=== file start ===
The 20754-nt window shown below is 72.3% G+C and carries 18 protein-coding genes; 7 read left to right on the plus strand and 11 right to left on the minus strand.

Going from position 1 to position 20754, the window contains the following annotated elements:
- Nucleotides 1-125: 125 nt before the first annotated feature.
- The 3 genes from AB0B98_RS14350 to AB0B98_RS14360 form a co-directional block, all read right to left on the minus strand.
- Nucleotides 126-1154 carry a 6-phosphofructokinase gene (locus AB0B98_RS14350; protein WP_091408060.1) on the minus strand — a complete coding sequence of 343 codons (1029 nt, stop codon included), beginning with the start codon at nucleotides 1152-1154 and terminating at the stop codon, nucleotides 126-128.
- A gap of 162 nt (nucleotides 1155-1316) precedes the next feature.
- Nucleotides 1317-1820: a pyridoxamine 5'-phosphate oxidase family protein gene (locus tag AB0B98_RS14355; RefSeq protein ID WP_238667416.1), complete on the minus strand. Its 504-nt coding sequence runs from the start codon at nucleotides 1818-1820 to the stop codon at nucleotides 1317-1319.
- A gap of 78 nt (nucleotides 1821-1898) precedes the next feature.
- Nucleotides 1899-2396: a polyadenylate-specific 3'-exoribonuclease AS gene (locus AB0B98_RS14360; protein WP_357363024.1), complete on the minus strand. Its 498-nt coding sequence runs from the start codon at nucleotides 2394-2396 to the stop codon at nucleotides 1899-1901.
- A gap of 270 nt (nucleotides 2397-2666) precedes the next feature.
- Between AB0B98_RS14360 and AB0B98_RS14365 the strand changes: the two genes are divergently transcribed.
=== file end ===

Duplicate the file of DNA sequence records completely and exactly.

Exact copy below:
The 20754-nt window shown below is 72.3% G+C and carries 18 protein-coding genes; 7 read left to right on the plus strand and 11 right to left on the minus strand.

Going from position 1 to position 20754, the window contains the following annotated elements:
- Nucleotides 1-125: 125 nt before the first annotated feature.
- The 3 genes from AB0B98_RS14350 to AB0B98_RS14360 form a co-directional block, all read right to left on the minus strand.
- Nucleotides 126-1154 carry a 6-phosphofructokinase gene (locus AB0B98_RS14350; protein WP_091408060.1) on the minus strand — a complete coding sequence of 343 codons (1029 nt, stop codon included), beginning with the start codon at nucleotides 1152-1154 and terminating at the stop codon, nucleotides 126-128.
- A gap of 162 nt (nucleotides 1155-1316) precedes the next feature.
- Nucleotides 1317-1820: a pyridoxamine 5'-phosphate oxidase family protein gene (locus tag AB0B98_RS14355; RefSeq protein ID WP_238667416.1), complete on the minus strand. Its 504-nt coding sequence runs from the start codon at nucleotides 1818-1820 to the stop codon at nucleotides 1317-1319.
- A gap of 78 nt (nucleotides 1821-1898) precedes the next feature.
- Nucleotides 1899-2396: a polyadenylate-specific 3'-exoribonuclease AS gene (locus AB0B98_RS14360; protein WP_357363024.1), complete on the minus strand. Its 498-nt coding sequence runs from the start codon at nucleotides 2394-2396 to the stop codon at nucleotides 1899-1901.
- A gap of 270 nt (nucleotides 2397-2666) precedes the next feature.
- Between AB0B98_RS14360 and AB0B98_RS14365 the strand changes: the two genes are divergently transcribed.